Where did you get Buddha?
Buddha is from Foxfire Dobermans. Michelle Santana has won several breeder awards for her outstanding work and dedication to the breed and is also the president of the DPCA.

Why did you choose a Doberman?
After losing a small dog, we wanted a bigger, stronger dog. Also we've always loved the aesthetics of Dobermans and wanted a watchdog for the house.

How old is Buddha?
Buddha is one.

How old is Siena?
Siena is three.

What nationality is Siena?
She is Korean and Caucasian.

Where did you train Buddha?
He was trained at home for the most part. We referenced the training from videos on YouTube. We also did a few classes at Seattle Dog Works for professional tips, advice, and puppy socialization classes. .

Do Cutie and Beast ever fight?
Not in the normal sense. Buddha never gets upset with Siena although Siena may sometimes tire of his constant need for attention. He also likes to partly lay on her and if you can imagine, he is nearly triple her weight. She will bear the discomfort for the cuddles, but has to move him off of her after a little while when her legs start to go numb.

Why did you crop his ears?
We researched the breed and found the best breeder within our region who did all the genetic health testing and bred for temperament as well as looks. She has all her puppies ears done by a professional vet before going to their new homes. They are properly anesthetized and treated with utmost care. They were posted until he was 6 months. 

What do you feed Buddha?
We rotate between Orijen Fish and a variety of raw meats. We add a touch of vegetables to his diet, too, like Green JuJu.

How clean is he? He's around your daughter and on your furniture all the time.
We lightly spritz him down with waterless shampoo and wipe his feet with disinfectant wipes after every walk. We bathe him every month or so.

How is he so calm?
Exercise, exercise, and more exercise. He has fetch sessions twice a day and another walk or two between them. A couple times a week we will go to the dog park where he can romp with other dogs. He's generally more calm than most dobies his age, but it also helps that he is exercised properly. We also used calming techniques to encourage his mellow behavior.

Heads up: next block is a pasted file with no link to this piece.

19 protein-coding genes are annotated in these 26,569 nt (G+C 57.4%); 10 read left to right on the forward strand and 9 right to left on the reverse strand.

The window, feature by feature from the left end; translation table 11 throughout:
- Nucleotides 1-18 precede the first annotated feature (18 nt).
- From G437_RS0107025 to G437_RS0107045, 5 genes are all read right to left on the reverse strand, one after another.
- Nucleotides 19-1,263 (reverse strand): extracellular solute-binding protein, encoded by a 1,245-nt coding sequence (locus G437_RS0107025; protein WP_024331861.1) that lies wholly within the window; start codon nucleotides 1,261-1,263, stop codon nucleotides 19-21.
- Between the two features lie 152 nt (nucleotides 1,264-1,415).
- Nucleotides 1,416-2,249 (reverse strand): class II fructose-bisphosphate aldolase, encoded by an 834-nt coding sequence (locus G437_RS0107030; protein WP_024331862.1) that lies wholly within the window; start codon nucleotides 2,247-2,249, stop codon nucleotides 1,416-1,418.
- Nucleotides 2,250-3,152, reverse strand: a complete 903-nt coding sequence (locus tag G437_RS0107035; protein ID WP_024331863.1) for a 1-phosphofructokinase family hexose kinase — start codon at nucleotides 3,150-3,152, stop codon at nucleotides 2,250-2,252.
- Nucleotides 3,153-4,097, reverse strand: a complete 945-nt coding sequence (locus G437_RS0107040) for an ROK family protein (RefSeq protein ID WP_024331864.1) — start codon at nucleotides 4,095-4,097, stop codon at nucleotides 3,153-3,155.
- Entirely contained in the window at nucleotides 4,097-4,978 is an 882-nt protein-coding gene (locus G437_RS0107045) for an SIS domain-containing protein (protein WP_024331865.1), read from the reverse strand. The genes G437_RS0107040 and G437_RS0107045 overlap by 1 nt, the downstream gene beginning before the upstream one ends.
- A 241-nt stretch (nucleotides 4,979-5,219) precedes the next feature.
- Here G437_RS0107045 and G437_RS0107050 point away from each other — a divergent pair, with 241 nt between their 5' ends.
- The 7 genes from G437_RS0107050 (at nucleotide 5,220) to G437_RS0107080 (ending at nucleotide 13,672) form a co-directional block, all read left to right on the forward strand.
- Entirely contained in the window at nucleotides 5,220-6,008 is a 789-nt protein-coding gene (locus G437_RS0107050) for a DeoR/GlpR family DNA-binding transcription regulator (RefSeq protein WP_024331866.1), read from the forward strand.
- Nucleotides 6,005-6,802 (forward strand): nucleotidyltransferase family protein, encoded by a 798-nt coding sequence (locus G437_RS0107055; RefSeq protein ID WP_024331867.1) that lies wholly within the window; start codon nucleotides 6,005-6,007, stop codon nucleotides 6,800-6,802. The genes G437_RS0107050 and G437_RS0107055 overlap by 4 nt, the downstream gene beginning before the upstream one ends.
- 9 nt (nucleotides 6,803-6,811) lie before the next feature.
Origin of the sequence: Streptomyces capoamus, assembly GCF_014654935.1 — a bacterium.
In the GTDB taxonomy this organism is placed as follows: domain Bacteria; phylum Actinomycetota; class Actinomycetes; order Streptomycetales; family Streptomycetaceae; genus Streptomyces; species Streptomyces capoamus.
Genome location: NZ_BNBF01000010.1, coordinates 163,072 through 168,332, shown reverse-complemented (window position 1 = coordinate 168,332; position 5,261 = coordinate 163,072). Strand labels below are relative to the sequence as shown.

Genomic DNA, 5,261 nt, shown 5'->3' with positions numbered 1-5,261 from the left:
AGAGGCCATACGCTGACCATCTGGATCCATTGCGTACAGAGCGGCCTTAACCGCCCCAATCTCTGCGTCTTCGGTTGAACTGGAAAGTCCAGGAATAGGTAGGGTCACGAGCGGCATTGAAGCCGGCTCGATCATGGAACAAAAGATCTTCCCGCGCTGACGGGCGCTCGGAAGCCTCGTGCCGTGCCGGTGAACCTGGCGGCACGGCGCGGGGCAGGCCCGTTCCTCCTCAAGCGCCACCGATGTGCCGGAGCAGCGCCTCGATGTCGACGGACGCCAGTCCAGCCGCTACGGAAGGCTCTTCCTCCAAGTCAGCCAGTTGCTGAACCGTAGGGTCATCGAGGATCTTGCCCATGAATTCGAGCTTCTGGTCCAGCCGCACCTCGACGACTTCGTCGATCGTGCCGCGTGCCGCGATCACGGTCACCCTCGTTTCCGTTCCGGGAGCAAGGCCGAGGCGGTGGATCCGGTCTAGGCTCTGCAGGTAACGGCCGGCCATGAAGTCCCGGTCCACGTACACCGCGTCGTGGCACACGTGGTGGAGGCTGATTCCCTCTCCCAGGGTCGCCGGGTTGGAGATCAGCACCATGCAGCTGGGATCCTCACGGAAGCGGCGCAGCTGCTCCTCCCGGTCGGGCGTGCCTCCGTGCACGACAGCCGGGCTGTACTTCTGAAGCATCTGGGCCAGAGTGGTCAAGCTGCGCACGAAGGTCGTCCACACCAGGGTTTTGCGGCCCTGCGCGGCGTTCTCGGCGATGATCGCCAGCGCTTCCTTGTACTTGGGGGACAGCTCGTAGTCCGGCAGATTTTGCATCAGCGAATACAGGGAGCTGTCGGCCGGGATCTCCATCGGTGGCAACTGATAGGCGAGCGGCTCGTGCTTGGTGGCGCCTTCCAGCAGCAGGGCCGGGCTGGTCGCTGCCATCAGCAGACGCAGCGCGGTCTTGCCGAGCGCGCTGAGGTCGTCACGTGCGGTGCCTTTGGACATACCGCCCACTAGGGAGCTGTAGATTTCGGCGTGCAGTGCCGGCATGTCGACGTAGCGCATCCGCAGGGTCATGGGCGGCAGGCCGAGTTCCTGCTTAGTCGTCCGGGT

Why did you go to a breeder instead of adopting?
Once we decided on a Doberman, we did look at rescues for a few months. However, because we have a very young child and understand the multiple genetic issues that the breed can have, we preferred to know the full history of our new family member. Adoption is great and we encourage it! It was just not right for us at the time. Reputable breeders are wonderful, too - they carefully screen new homes for their show and pet quality dogs, contractually insist upon neutering and spaying, and welcome back any and all of their pets should the circumstances not work out as expected. Once your application has been approved and a puppy adopted, you are part of the breeder's family for life. It's the backyard breeders who churn out puppies just for profit, encourage more breedings of their offspring to their "customers," and don't accept "returns." For a list of reputable breeders, check out www.dpca.org for more information.

Is Buddha very protective of Cutie?
Generally, Buddha is a very friendly dog. He loves people, dogs, and has a soft spot for all children. There have been a few instances where he caught a bad vibe from someone and refused to let them come between himself and Siena. A K-9 officer once said to us, "I've trained Dobermans and German Shepherds. GSDs are amazing and follow direction perfectly. Dobermans however, are better skilled at making their own decisions on who they find a threat. You may not know it, but they will, and they will let you know." Perhaps this is just one opinion of a professional trainer, but it at least seems to ring true with Buddha.

 More questions? Please feel free to ask!

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